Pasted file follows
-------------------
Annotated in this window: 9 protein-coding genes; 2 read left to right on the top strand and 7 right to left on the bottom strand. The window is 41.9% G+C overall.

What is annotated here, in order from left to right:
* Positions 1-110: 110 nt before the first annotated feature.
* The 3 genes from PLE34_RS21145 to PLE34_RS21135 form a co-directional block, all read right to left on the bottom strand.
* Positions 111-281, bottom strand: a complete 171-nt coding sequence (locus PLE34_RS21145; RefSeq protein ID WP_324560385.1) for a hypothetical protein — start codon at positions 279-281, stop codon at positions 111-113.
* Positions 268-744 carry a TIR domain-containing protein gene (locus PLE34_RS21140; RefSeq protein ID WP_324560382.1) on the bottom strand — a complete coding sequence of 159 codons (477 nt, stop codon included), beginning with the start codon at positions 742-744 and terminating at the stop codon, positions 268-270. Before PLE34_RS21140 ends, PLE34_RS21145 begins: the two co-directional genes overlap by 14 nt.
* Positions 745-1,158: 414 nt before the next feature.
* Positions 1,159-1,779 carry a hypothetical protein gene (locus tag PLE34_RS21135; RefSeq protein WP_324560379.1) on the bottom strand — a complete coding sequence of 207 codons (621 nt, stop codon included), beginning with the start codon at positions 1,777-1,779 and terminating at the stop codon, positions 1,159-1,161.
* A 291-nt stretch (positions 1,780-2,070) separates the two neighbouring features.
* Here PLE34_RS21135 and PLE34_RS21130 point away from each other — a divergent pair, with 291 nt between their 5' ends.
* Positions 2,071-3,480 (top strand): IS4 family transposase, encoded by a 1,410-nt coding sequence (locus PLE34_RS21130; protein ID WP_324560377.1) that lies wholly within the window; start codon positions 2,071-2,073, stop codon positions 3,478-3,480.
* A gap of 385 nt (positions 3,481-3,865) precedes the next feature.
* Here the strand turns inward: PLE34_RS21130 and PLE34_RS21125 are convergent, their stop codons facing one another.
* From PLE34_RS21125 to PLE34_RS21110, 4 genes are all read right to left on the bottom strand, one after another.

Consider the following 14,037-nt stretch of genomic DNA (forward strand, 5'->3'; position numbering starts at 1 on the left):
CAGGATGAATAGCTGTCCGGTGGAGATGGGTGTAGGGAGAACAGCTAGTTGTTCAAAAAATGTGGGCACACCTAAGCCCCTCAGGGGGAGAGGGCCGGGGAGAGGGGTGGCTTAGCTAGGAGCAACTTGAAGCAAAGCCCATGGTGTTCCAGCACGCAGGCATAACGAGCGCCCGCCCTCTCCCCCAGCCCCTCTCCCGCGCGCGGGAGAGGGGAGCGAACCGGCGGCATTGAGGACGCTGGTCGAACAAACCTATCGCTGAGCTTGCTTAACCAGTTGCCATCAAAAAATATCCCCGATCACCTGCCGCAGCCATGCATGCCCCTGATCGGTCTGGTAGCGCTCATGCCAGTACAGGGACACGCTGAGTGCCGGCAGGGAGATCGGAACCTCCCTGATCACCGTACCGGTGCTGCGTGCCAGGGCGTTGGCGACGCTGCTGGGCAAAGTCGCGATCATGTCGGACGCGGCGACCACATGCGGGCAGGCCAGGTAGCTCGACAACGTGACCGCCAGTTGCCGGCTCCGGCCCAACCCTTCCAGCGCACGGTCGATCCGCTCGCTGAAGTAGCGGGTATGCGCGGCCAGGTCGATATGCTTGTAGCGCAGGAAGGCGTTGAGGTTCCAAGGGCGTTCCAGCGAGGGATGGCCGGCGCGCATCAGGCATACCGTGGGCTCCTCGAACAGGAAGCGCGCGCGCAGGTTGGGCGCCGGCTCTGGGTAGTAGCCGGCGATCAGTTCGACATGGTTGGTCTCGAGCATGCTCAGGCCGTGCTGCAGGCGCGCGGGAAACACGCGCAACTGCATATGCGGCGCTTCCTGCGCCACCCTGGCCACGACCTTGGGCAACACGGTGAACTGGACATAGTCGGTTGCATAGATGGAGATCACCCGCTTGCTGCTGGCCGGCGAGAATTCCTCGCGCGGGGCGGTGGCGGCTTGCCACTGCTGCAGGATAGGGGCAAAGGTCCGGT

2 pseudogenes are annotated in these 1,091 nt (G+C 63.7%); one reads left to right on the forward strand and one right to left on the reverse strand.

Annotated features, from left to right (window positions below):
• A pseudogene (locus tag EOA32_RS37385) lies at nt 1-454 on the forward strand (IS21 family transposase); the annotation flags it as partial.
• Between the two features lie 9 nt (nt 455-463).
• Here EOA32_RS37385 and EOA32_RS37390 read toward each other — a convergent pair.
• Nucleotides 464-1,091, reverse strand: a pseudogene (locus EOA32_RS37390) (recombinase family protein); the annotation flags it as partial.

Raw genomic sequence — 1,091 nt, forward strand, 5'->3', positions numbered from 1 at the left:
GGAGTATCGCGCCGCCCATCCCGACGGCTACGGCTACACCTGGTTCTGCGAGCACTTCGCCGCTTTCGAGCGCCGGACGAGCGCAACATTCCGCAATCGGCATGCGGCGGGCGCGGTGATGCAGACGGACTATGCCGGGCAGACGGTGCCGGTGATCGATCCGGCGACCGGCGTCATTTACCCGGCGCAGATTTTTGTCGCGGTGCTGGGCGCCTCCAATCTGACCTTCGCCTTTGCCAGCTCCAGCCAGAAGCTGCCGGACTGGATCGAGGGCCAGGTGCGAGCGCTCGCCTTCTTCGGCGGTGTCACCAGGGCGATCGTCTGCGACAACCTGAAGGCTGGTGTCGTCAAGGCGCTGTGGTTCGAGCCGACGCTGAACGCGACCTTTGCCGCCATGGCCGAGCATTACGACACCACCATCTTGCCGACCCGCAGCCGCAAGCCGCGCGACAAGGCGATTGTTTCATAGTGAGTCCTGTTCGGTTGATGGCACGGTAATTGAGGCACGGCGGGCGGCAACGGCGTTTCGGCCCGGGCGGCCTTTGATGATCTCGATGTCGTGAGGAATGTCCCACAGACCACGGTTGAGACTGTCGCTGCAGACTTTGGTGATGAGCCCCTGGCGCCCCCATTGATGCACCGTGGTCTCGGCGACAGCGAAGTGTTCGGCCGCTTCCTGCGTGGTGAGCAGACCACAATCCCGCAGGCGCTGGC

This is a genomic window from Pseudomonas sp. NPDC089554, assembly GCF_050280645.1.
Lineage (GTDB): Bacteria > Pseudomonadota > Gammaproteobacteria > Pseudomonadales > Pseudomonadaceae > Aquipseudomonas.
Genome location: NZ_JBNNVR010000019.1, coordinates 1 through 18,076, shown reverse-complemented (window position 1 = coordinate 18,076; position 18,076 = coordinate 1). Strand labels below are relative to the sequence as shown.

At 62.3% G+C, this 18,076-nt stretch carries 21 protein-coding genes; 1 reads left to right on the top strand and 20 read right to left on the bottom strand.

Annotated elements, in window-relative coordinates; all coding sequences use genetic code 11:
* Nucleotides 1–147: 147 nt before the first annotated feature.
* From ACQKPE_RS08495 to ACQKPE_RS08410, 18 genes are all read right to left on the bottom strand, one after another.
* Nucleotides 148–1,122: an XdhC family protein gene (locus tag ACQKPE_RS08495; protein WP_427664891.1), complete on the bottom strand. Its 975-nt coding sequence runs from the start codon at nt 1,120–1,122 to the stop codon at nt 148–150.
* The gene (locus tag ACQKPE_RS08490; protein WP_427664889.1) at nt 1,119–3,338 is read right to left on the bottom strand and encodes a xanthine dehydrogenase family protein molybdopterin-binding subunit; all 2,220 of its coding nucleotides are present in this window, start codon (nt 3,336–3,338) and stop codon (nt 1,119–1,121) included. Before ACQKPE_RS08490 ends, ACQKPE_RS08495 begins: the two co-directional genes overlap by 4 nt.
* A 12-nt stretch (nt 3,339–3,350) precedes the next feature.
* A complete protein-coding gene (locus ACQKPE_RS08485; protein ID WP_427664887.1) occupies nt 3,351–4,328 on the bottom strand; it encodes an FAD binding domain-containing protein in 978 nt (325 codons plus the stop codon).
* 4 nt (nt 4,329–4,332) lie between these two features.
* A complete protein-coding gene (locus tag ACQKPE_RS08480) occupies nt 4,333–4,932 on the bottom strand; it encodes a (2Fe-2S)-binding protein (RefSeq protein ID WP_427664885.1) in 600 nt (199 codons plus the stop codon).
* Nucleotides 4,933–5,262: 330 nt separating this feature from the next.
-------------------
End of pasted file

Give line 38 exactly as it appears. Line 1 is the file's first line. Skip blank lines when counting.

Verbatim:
* Nucleotides 4,933–5,262: 330 nt separating this feature from the next.